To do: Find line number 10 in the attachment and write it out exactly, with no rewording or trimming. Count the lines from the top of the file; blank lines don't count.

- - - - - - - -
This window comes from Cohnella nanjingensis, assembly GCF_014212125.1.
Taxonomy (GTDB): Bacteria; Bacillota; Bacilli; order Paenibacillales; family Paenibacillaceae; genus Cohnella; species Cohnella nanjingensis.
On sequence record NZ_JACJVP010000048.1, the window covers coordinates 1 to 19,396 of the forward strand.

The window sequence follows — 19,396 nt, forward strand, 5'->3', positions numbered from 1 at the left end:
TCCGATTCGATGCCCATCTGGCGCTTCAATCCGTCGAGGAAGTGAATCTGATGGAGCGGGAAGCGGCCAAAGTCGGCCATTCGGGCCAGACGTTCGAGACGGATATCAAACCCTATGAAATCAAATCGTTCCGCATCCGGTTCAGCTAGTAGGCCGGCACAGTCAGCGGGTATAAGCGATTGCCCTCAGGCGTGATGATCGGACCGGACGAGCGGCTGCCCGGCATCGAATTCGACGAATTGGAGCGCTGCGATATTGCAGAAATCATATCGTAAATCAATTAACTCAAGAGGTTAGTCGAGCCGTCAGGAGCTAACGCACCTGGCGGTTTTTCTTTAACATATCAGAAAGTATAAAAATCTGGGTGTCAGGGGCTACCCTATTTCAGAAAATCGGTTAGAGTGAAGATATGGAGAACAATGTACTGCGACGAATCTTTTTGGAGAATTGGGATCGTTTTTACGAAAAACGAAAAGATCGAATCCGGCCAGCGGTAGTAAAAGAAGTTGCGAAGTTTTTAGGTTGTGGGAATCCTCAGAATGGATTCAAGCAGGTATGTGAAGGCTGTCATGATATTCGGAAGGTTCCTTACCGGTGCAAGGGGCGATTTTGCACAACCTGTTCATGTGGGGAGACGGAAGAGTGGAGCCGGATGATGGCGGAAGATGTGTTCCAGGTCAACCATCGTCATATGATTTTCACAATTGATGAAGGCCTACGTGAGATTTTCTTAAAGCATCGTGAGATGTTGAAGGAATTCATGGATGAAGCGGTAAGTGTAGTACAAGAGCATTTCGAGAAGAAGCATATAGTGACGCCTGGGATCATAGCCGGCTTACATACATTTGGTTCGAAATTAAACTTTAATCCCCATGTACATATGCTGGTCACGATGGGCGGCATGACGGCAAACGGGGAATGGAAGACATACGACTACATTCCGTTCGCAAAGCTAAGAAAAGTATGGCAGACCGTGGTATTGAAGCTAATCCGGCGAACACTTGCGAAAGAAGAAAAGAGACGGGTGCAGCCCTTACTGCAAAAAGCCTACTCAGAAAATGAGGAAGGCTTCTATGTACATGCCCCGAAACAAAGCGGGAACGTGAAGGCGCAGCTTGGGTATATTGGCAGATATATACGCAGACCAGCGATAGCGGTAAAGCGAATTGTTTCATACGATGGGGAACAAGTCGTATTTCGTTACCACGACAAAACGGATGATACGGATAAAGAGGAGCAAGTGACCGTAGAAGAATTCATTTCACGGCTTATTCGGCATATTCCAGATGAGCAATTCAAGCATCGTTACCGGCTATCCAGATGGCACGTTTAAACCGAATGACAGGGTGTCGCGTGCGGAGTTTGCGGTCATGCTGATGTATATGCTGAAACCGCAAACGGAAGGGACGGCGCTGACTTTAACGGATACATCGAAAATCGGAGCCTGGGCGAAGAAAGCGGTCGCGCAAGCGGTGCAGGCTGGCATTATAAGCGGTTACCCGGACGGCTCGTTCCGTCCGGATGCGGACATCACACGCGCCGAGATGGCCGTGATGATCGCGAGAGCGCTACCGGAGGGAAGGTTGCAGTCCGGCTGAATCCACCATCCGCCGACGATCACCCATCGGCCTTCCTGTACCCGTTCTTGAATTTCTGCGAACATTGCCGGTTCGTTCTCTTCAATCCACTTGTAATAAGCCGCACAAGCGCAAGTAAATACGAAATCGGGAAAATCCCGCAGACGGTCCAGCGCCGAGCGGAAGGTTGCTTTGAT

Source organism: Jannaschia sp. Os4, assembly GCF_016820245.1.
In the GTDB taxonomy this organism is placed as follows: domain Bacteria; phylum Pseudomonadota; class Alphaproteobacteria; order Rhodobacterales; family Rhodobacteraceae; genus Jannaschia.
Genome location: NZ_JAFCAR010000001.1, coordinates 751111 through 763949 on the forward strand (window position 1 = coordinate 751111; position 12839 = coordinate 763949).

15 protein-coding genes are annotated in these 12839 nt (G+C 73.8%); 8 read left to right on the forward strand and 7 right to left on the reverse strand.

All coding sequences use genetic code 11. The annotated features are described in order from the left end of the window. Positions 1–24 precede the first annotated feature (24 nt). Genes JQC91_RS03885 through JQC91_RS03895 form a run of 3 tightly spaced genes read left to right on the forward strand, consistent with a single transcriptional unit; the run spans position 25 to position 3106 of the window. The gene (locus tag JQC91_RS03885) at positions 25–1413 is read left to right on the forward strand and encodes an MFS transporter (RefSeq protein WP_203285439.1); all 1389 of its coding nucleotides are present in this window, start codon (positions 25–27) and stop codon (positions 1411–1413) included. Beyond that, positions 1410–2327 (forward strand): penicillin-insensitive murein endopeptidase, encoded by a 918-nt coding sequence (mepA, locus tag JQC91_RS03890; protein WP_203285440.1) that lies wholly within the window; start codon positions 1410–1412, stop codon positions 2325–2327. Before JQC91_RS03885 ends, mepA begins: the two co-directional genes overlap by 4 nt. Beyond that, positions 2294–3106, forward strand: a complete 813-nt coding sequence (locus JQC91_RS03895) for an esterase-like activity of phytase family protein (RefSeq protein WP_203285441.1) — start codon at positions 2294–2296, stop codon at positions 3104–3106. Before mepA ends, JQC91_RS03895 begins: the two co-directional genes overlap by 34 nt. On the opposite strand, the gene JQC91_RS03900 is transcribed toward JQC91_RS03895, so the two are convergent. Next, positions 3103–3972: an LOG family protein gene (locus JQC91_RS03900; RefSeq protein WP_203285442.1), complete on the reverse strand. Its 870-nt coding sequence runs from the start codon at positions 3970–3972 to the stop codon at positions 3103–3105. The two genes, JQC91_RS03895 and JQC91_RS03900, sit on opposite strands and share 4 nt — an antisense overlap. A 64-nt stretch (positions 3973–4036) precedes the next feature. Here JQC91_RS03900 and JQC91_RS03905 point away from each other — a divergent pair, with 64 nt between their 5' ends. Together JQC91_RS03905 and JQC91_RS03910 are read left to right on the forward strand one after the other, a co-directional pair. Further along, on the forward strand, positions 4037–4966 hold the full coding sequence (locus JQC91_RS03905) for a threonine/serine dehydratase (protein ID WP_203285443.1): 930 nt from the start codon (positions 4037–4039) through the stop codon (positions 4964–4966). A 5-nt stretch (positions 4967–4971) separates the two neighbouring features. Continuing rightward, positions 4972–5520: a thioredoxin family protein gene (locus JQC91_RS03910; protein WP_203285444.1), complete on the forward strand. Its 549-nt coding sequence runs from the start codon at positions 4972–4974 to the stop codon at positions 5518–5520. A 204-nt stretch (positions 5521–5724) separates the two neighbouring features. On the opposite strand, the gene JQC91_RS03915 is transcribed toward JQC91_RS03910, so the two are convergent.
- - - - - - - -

All coding sequences use genetic code 11. The annotated features are described in order from the left end of the window. Positions 1–24 precede the first annotated feature (24 nt). Genes JQC91_RS03885 through JQC91_RS03895 form a run of 3 tightly spaced genes read left to right on the forward strand, consistent with a single transcriptional unit; the run spans position 25 to position 3106 of the window. The gene (locus tag JQC91_RS03885) at positions 25–1413 is read left to right on the forward strand and encodes an MFS transporter (RefSeq protein WP_203285439.1); all 1389 of its coding nucleotides are present in this window, start codon (positions 25–27) and stop codon (positions 1411–1413) included. Beyond that, positions 1410–2327 (forward strand): penicillin-insensitive murein endopeptidase, encoded by a 918-nt coding sequence (mepA, locus tag JQC91_RS03890; protein WP_203285440.1) that lies wholly within the window; start codon positions 1410–1412, stop codon positions 2325–2327. Before JQC91_RS03885 ends, mepA begins: the two co-directional genes overlap by 4 nt. Beyond that, positions 2294–3106, forward strand: a complete 813-nt coding sequence (locus JQC91_RS03895) for an esterase-like activity of phytase family protein (RefSeq protein WP_203285441.1) — start codon at positions 2294–2296, stop codon at positions 3104–3106. Before mepA ends, JQC91_RS03895 begins: the two co-directional genes overlap by 34 nt. On the opposite strand, the gene JQC91_RS03900 is transcribed toward JQC91_RS03895, so the two are convergent. Next, positions 3103–3972: an LOG family protein gene (locus JQC91_RS03900; RefSeq protein WP_203285442.1), complete on the reverse strand. Its 870-nt coding sequence runs from the start codon at positions 3970–3972 to the stop codon at positions 3103–3105. The two genes, JQC91_RS03895 and JQC91_RS03900, sit on opposite strands and share 4 nt — an antisense overlap. A 64-nt stretch (positions 3973–4036) precedes the next feature. Here JQC91_RS03900 and JQC91_RS03905 point away from each other — a divergent pair, with 64 nt between their 5' ends. Together JQC91_RS03905 and JQC91_RS03910 are read left to right on the forward strand one after the other, a co-directional pair. Further along, on the forward strand, positions 4037–4966 hold the full coding sequence (locus JQC91_RS03905) for a threonine/serine dehydratase (protein ID WP_203285443.1): 930 nt from the start codon (positions 4037–4039) through the stop codon (positions 4964–4966). A 5-nt stretch (positions 4967–4971) separates the two neighbouring features. Continuing rightward, positions 4972–5520: a thioredoxin family protein gene (locus JQC91_RS03910; protein WP_203285444.1), complete on the forward strand. Its 549-nt coding sequence runs from the start codon at positions 4972–4974 to the stop codon at positions 5518–5520. A 204-nt stretch (positions 5521–5724) separates the two neighbouring features. On the opposite strand, the gene JQC91_RS03915 is transcribed toward JQC91_RS03910, so the two are convergent.